More and more, people on social networks are talking about how to find the right places to seek out medical treatment or the right questions to ask their health care practitioner to help that practitioner in their diagnosis.
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20 Classic Facebook Mistakes to Avoid in Healthcare Social Media

20 Classic Facebook Mistakes to Avoid in Healthcare Social Media | healthcare technology | Scoop.it

The only things worse than not using social media is portraying yourself in a negative light through your healthcare social media. When you first get started, it’s easy to make some rookie mistakes. This is why it is important to have as many friendly eyes as possible on your social media output to catch these mistakes.

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Five key considerations for healthcare facilities before moving to the cloud

Five key considerations for healthcare facilities before moving to the cloud | healthcare technology | Scoop.it

The cloud. It seems like everyone, from technology pundits to mothers in TV commercials is, talking about how computing is moving to the cloud – the delivery of applications to distributed users from a central location rather than putting software on individual PCs or local servers.

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Current Social Media Platforms and Their Potential in Healthcare

The Patient Healthcare Relationship Perspective model (PHRP). In summary the 3 main tenets of the model are:
Focus on the Relationships (the people to people links) first and foremost
The patient is the centre of ALL relationships
ALL systems and processes should aim to facilitate these relationships

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The social life of NHS websites..part two - carlplant

The social life of NHS websites..part two - carlplant | healthcare technology | Scoop.it

I've been looking at how much activity is generated through Facebook originating from the NHS website itself (for techies: liking, sharing or commenting through the Facebook graph). Basically I'm looking at Facebook activity as well as how many Twitter shares the site has had (plus I've included the page rank of the URL).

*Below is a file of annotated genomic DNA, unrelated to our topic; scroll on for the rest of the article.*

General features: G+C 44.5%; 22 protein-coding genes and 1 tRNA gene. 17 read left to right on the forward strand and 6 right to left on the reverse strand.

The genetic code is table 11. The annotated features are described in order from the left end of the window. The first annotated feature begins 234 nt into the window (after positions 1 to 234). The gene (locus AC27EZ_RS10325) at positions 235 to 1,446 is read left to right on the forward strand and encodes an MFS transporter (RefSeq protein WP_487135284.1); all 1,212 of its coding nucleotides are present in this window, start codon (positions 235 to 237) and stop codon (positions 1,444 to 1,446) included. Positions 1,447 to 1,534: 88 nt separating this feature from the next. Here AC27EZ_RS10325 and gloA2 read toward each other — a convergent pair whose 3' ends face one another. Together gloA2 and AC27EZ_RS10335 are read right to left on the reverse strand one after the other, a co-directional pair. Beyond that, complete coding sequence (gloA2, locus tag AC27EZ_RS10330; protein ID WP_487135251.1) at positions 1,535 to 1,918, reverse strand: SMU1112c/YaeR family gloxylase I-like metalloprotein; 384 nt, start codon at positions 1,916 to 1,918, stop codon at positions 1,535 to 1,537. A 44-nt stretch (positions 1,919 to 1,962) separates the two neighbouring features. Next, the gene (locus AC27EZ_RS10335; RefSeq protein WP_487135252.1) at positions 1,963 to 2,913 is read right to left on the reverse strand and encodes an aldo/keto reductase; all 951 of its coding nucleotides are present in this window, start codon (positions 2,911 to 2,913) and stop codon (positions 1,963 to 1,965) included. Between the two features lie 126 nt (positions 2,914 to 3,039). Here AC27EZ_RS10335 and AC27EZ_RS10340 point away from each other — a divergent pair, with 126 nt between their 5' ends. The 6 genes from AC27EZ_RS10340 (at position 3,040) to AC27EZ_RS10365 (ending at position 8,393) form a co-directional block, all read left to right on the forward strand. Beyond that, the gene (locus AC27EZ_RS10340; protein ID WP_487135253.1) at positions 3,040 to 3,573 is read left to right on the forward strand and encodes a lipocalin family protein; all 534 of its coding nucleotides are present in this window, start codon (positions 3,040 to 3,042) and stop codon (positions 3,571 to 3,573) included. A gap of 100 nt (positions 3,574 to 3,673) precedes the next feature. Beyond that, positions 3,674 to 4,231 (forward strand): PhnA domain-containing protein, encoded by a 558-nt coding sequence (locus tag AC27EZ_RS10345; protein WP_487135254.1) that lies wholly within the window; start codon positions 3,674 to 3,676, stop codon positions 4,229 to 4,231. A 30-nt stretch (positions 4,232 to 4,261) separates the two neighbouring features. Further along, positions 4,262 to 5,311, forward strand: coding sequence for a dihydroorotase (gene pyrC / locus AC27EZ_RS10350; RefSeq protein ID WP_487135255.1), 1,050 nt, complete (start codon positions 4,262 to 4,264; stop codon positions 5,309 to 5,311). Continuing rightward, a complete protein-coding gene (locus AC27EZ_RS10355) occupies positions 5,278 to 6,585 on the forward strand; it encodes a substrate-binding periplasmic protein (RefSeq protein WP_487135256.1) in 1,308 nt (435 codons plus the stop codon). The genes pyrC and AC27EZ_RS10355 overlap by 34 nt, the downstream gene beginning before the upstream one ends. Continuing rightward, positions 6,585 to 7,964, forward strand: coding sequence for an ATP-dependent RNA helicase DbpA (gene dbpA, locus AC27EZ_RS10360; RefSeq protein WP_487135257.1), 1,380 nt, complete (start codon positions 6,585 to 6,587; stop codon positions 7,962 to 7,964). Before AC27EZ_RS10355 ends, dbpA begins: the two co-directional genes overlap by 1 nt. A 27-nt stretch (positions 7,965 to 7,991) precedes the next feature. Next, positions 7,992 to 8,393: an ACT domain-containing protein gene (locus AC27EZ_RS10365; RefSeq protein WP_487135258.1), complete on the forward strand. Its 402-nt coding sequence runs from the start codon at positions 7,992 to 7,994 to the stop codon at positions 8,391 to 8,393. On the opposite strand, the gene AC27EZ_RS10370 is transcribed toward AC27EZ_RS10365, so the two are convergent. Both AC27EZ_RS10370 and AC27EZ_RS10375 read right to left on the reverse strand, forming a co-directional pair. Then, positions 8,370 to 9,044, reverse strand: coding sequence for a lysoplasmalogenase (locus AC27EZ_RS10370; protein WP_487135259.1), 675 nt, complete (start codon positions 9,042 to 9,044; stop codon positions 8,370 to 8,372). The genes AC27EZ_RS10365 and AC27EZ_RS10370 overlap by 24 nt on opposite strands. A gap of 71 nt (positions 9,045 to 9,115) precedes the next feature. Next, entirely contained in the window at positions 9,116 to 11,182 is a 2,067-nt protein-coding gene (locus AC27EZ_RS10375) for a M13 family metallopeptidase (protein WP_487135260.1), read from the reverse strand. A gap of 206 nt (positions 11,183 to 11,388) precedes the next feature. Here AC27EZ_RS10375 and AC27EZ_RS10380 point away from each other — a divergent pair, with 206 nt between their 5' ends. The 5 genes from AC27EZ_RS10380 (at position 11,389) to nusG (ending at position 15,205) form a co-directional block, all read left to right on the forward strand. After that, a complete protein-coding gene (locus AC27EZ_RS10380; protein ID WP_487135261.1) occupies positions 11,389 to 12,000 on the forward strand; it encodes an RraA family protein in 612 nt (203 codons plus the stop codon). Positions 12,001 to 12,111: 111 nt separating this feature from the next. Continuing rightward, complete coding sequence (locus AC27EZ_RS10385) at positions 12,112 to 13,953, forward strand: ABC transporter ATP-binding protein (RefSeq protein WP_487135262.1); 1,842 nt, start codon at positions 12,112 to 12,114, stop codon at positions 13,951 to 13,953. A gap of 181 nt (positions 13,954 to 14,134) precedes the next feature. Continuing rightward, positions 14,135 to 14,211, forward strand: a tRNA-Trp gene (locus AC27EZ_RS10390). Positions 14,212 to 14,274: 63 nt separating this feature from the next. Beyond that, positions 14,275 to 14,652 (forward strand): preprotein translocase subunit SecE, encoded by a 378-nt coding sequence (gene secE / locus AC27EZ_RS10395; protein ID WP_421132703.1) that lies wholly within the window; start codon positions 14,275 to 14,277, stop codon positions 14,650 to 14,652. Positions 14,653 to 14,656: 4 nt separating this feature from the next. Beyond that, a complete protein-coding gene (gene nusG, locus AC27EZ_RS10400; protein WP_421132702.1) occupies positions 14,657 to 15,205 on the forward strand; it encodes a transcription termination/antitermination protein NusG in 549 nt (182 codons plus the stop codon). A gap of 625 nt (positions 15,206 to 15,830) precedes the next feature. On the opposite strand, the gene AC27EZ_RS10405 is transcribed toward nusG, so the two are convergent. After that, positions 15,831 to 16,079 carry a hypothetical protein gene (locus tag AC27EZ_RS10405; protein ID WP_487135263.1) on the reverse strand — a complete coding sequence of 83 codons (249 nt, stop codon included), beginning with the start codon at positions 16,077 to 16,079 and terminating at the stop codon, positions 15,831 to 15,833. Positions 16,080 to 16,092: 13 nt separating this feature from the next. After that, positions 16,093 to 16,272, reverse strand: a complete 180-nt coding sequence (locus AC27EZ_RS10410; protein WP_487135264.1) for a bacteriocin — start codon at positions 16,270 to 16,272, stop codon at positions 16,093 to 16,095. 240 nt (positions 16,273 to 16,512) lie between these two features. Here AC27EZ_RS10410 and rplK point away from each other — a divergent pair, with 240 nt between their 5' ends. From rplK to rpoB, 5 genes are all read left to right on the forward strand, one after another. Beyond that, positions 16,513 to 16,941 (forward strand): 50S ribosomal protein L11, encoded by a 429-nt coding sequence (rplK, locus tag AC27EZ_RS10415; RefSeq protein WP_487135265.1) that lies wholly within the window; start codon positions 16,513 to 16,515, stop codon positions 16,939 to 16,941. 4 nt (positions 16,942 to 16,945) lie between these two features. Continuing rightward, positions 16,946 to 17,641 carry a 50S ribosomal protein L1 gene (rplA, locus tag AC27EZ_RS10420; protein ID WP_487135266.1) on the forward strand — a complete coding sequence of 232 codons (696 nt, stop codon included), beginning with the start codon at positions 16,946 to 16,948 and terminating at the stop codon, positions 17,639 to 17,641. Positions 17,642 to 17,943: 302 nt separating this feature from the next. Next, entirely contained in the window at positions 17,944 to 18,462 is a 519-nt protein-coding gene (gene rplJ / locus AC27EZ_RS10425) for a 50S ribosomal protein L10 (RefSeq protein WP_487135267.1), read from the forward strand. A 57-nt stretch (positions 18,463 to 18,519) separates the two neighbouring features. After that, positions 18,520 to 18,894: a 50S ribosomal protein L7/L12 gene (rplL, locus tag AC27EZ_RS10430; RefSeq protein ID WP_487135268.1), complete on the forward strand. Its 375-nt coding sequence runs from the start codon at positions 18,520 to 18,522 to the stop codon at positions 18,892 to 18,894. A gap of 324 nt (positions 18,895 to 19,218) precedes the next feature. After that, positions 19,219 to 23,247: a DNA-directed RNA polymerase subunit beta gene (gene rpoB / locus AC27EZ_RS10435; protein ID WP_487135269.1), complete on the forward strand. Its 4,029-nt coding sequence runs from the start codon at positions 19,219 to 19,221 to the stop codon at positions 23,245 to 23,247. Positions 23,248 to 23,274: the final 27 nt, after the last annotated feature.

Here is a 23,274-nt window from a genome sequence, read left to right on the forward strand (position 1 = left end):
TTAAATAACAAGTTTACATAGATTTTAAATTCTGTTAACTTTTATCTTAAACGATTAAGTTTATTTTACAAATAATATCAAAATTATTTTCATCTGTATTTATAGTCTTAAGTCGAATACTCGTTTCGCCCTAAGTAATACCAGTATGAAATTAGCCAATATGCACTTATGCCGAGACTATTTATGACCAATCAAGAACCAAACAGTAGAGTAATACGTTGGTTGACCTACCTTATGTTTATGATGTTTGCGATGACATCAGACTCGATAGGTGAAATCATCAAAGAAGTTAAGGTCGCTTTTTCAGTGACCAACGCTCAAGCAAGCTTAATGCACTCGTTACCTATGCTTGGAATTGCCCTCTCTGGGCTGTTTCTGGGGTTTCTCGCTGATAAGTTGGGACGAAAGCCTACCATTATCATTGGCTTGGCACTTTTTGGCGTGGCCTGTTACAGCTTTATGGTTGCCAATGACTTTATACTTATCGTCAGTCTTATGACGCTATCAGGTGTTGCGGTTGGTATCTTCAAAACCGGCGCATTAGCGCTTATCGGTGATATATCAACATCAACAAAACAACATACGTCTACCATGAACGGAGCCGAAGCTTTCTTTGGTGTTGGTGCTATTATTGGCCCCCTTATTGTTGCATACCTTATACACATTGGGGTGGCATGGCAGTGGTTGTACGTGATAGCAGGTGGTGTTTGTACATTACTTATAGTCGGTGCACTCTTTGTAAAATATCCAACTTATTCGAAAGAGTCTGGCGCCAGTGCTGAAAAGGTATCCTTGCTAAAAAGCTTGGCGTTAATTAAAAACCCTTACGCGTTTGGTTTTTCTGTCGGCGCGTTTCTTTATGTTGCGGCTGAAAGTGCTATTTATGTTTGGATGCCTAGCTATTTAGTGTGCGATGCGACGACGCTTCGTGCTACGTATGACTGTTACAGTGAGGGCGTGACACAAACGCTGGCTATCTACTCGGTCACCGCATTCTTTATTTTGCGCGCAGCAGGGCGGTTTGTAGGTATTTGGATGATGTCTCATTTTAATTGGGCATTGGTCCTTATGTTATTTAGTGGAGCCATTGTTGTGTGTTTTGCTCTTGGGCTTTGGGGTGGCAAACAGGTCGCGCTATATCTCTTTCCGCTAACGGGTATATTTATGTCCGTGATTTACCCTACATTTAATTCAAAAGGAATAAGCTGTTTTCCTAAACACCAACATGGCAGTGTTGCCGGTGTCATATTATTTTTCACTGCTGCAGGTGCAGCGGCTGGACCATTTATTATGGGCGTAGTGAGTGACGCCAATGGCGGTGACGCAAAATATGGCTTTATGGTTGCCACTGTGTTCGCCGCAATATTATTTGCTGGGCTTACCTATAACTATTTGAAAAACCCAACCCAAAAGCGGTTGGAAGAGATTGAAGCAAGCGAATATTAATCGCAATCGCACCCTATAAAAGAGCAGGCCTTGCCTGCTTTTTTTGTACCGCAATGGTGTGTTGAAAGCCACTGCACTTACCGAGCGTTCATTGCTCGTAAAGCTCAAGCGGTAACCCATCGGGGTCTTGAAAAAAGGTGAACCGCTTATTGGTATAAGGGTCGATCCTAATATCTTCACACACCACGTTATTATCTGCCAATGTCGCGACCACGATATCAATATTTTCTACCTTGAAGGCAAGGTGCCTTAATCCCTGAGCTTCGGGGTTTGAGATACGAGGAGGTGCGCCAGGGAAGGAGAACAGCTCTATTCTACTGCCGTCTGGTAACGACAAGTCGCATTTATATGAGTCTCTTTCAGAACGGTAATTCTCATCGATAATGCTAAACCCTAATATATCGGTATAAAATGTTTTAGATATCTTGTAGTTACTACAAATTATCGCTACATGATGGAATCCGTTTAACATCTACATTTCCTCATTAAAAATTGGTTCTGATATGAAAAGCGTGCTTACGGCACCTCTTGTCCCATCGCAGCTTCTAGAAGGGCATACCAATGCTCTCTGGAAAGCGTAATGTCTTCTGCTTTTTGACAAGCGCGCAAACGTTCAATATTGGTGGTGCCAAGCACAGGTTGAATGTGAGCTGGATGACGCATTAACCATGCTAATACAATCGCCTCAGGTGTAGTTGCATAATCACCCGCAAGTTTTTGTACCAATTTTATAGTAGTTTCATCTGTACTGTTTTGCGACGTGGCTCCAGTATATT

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Stanford Medicine X | IDEO Design Challenge Workshop | Medicine X Stanford

Stanford Medicine X | IDEO Design Challenge Workshop | Medicine X Stanford | healthcare technology | Scoop.it

The goal of the Stanford Medicine X IDEO Design Challenge is to bring all stakeholders in improving health—researchers, technologists, healthcare providers, patients, and caretakers—closer to the design process in a space where they can share perspectives and work, interact, and collaborate together. IDEO designers will facilitate the workshop in partnership with faculty from the Stanford University School of Medicine.

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How medicine will be Topol’d

How medicine will be Topol’d | healthcare technology | Scoop.it

At the very beginning of Dr. Eric Topol’s book, The Creative Destructive of Medicine, and throughout its chapters, he invokes the name of Austrian economist Joseph Schumpeter, who is credited with popularizing the term “creative destruction.” Topol’s book argues that medicine will inevitably be “Schumpetered”, and as he told MobiHealthNews in a recent interview, he believes this creative destruction will be rather swift. What’s more, he believes it needs to be.

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How a Team of Doctors Uses Social Media to Drive Awareness and Save Lives

How a Team of Doctors Uses Social Media to Drive Awareness and Save Lives | healthcare technology | Scoop.it
For small non-profit medical teams working outside the U.S., Twitter and other social media tools have become an invaluable lifeline.
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10 tips on using and enjoying social media

10 tips on using and enjoying social media | healthcare technology | Scoop.it

In compiling my tips I’ve understood that giving tips on how to use social media is frighteningly close to giving tips on how to live a good life—impossible and inevitably personal and partial.

 

Nevertheless, here are my tips:

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The Patient of the Future - Technology Review

The Patient of the Future - Technology Review | healthcare technology | Scoop.it
Internet pioneer Larry Smarr's quest to quantify everything about his health led him to a startling discovery, an unusual partnership with his doctor, and more control over his life.
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New study: The world is ready for mobile healthcare

Based on the explosive growth in global mobile phone penetration, a technology revolution is quickly gaining pace in healthcare. Around the world, healthcare systems are overburdened, costly and incapable of meeting the needs of a growing population. According to a new study from The Boston Consulting Group and Telenor Group, mobile health technology can offer sizeable benefits to all countries, lead to economic growth and promise a better life for individuals.